Properties are a very powerful CloudBees CD/RO feature, but it can be time-consuming to navigate to and view all properties associated with an object or a set of objects. Managing deep hierarchies of properties and updating or moving properties can be challenging for a large project.
The Property Browser makes navigation of properties easier by letting you view all properties in a hierarchy of objects. Functions to copy and move properties or folders make it simple to create complex structures across an object. This feature saves time for experienced users who otherwise need to browse, search for, and update properties. The Property Browser helps new users learn and understand the value of properties in CloudBees CD/RO by making them easily accessible and viewable.
The Property Browser is part of the hierarchy menu and is therefore available in the Application Editor, the Microservice Editor, the Environment Editor, the Pipeline Editor, and releases. For more information about the hierarchy menu, refer to Hierarchy menu. The Property Browser is also available from within the Properties dialog for a specific object.
To open the Property Browser from the hierarchy menu, you must first open the Application Editor, the Microservice Editor, the Environment Editor, or the Pipeline Editor in the project. The hierarchy menu is expanded and visible by default:
Then select the Property Browser button in the hierarchy menu:
The Property Browser opens. For example:
Toggle Search Form allows you to search for properties in the project:
Select Toggle Search Form to open a field and enter search terms:
To start the search, simply enter the search term in the field. As you type, the search results are highlighted in the property list. For example:
By default, all objects appear in the list. If at least one object in the project has one or more properties, then the Show…, All Objects, and Only with Properties buttons allow you to toggle between a view of all objects in the project or a view of only the objects with properties:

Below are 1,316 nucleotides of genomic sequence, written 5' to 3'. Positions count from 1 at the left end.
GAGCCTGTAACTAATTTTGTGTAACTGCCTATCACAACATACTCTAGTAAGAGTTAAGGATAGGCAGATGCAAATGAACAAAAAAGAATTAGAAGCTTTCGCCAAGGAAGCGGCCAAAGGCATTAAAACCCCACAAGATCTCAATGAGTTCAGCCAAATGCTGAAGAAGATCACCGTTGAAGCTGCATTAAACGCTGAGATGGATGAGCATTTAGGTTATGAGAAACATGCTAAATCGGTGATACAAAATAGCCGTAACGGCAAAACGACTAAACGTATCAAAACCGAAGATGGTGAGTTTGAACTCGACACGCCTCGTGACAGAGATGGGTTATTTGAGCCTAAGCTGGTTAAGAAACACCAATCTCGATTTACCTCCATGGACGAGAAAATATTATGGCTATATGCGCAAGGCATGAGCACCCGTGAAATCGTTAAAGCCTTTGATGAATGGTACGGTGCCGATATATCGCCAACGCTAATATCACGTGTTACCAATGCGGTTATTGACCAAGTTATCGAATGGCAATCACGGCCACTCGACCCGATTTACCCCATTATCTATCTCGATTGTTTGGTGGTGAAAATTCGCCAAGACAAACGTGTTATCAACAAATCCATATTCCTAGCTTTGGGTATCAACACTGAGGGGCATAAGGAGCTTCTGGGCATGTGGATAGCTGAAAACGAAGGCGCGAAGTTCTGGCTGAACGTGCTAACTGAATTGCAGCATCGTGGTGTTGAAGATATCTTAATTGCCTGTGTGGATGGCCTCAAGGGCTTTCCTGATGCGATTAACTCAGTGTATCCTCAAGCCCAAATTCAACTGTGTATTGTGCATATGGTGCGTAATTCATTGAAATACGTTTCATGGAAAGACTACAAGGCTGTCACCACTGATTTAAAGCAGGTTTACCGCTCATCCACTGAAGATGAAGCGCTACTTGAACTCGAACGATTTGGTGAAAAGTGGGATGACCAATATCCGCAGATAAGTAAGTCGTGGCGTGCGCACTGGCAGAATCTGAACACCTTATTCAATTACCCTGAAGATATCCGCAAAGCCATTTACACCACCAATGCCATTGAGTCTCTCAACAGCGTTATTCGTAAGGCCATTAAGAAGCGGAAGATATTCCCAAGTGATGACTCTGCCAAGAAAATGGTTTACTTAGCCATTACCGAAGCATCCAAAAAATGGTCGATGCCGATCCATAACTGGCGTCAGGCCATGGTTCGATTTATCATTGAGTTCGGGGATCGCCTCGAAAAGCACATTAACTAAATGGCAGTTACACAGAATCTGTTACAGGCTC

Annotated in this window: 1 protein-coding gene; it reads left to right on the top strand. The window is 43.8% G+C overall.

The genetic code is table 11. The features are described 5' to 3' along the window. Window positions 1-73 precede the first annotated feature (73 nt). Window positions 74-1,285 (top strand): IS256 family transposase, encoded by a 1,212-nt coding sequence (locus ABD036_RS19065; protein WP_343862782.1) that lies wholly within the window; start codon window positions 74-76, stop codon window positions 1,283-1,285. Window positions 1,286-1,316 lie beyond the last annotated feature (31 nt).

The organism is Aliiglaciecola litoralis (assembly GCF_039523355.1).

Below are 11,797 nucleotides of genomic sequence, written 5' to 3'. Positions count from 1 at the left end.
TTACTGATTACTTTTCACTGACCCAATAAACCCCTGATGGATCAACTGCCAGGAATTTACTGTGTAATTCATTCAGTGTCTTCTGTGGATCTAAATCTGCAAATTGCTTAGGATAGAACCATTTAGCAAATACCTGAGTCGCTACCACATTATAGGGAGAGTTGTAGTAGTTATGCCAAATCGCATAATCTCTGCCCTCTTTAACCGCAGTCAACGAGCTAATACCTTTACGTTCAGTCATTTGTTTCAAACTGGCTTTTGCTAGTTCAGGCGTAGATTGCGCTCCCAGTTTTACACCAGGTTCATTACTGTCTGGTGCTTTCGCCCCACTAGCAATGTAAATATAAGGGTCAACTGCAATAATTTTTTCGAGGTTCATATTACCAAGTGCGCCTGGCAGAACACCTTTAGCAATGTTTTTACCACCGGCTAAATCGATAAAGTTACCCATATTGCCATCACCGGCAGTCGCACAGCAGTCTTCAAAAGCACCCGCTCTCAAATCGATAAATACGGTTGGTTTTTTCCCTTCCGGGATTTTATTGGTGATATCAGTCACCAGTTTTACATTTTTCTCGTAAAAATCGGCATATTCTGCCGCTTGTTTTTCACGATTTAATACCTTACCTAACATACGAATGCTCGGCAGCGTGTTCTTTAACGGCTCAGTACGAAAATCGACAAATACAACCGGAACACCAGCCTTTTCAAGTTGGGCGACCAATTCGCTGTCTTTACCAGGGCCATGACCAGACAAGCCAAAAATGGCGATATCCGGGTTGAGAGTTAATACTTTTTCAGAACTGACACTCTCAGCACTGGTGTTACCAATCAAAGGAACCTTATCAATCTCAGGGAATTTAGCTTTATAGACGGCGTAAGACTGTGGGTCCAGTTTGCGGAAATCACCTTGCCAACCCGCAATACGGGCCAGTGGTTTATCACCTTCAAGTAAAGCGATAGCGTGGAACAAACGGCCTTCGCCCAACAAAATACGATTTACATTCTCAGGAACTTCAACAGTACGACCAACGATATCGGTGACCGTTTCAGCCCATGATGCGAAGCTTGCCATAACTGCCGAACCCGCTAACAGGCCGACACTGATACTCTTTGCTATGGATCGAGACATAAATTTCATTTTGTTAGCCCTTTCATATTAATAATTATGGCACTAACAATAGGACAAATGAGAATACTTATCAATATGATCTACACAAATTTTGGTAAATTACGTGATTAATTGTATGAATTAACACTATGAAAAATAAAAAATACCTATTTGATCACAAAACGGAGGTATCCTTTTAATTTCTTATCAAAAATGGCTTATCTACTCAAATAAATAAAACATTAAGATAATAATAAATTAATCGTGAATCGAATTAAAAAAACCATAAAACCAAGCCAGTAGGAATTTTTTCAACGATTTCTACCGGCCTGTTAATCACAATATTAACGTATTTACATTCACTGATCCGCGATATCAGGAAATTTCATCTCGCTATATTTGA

To view all objects, such as environments, that are related to the properties in this project, select Related Objects. For example, if the application is mapped to various environments, you can view those objects and their child objects:
Here is an example of a list of related objects that appears:
To navigate to a related object in the list, simply select the object. For example, if you select the heatclinic-dsl environment in the example above, the properties for that environment appear:
Notice that the breadcrumbs are updated to indicate the navigation path that you used to browse to your current location:
The Add Directory button allows you to create a hierarchy of directories, or property sheets, for properties in the project. For example:
Select Add Directory to enter the details for the new directory:
Configure the follows items:
|Field or menu
Name of the property. For naming guidelines, refer to cloudbees-cd:automation-platform:special-chars-in-object-names.adoc.
The directory, or property sheet, that contains the property. While you build out the properties that belong to an object, this allows you to edit the structure or hierarchy of the object’s property data.
By default, properties are in the object’s
To add a property, select Add Directory :
To edit a property, select the corresponding button:
Then, select Edit from the popup menu that appears:
Either of these options opens a dialog for entering the property details. For example:
When you create or edit a property, configure the items as follows:
|Field or Menu